“Trans students at the University of Michigan often find themselves facing threats to their mental and physical safety,” the petition said, adding that transgender students were forced to reach out to their professors to avoid being misgendered. “This can be a mentally and emotionally draining experience for individuals who constantly have to inform or correct their professors of their identity.”
After the policy was implemented, Strobl said, he joined “hundreds of students” who “changed their pronouns to protest the university policy.”
“Students have been calling me His Majesty, those that have read the story, and it really does illustrate the ridiculousness of the policy in ignoring the English language,” he told CNSNews.com. “It just creates more complexity, more difficulty for our society as a whole, and it goes against the university’s mission to pursue truth.”
In an interview with Fox affiliate WJBK he said, “We are really happy that we are spreading the absurdity of this policy.”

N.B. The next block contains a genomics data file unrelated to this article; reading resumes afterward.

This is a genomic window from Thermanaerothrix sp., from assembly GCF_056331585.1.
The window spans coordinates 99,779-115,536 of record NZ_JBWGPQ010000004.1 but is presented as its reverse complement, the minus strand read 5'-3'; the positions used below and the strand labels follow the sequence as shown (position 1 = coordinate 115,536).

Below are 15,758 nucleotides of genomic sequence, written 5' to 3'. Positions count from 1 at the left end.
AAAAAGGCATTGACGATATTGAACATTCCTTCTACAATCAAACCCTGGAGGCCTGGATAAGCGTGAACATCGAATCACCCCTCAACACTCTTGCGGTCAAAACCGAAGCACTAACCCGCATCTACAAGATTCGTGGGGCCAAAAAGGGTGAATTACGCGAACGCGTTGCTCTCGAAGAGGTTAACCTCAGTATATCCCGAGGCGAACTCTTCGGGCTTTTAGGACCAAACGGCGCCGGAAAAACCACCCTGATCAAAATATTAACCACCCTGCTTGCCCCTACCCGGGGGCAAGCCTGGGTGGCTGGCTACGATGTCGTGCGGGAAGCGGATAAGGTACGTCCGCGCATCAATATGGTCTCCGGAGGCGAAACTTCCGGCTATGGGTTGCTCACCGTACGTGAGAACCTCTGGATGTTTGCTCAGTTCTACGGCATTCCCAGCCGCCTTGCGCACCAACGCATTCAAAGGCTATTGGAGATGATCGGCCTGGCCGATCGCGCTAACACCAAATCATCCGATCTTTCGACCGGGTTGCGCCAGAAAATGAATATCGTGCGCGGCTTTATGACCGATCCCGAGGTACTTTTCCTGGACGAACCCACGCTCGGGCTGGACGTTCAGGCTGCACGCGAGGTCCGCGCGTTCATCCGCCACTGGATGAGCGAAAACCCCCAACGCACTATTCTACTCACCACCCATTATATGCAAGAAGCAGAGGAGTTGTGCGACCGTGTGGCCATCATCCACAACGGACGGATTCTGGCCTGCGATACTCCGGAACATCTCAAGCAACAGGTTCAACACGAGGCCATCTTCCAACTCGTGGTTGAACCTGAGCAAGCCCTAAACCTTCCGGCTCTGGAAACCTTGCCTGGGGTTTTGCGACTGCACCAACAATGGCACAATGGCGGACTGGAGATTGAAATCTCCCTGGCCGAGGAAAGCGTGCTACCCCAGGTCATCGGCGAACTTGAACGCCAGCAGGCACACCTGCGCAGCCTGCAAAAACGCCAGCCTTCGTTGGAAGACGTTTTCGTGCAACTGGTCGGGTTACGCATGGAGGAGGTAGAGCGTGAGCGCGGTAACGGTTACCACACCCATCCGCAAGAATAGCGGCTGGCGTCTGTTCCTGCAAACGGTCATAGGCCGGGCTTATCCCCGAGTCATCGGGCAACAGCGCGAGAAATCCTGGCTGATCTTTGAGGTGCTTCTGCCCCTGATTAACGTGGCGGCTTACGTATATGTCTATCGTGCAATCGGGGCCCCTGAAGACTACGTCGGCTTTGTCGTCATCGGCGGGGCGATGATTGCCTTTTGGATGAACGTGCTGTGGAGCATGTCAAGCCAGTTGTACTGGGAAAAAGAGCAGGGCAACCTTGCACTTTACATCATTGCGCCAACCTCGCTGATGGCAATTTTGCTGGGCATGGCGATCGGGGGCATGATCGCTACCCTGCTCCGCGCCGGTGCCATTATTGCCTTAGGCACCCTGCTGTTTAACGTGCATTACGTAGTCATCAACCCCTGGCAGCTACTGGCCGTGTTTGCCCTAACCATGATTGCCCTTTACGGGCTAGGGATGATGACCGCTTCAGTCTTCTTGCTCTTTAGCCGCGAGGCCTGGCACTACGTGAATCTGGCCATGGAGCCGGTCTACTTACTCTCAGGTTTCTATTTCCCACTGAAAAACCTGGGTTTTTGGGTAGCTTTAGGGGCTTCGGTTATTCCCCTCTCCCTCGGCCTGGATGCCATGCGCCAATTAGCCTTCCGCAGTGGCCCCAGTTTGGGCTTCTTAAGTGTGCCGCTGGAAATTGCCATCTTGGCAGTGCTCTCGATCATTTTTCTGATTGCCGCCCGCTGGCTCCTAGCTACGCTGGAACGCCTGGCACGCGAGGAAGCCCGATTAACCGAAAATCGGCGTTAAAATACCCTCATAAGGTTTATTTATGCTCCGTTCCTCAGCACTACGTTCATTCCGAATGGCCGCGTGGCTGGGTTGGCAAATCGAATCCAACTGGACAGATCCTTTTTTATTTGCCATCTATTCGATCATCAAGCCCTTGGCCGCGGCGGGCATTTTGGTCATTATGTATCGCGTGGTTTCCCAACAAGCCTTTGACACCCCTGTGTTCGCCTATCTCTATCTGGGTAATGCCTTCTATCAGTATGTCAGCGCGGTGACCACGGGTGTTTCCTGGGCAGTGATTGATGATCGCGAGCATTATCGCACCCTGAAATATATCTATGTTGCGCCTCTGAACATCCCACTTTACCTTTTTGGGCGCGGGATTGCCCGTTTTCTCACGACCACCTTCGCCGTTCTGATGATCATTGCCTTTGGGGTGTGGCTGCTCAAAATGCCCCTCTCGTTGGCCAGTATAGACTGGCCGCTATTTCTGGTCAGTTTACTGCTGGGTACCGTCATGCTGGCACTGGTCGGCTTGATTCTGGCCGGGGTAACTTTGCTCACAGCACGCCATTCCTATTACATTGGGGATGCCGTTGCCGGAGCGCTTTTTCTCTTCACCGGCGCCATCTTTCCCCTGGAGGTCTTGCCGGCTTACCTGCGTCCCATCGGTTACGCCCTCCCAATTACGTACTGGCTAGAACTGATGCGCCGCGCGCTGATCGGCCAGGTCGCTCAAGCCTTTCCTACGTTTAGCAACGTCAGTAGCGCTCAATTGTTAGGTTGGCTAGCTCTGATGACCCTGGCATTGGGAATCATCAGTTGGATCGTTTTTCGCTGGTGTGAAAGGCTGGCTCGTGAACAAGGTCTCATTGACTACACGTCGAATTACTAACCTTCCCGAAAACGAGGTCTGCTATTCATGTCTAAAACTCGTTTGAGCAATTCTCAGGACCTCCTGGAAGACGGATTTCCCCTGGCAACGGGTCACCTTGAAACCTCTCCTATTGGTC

Strobl said some professors have sent him emails showing support. But one professor has promised to punish those who abuse the policy.
“I’ve received tons of support from all across the country and even at the university,” Strobl told Fox News. “However, I have had some students say that I am disrespectful, But that’s simply not true. I love all humans — this is not out of disrespect; I just want to restore reality.”
If you did #UMPronounChallenge b/c you thought it's fun to exploit something meant for the consideration of others, you should be ashamed
— Leslie Teng (@leslteng) September 29, 2016
The new measure at U-M comes amid a nationwide debate about gender identity and the push for greater acceptance. More than 150 U.S. colleges and universities allow students to designate a first name other than their legal name on school records, and more than 50 allow students to choose their genders without documentation of medical intervention. U-M has joined five other schools that allow students to choose the pronouns they wish to go by, according to Campus Pride, an advocacy group that compiles such data.
Vanderbilt University’s Faculty Senate Gender Inclusivity Task Force recently released a handout on gender pronouns for faculty members, encouraging them to tell colleagues and students which pronouns they use for themselves, to include them on email signatures and class syllabi and to survey students on their own pronouns.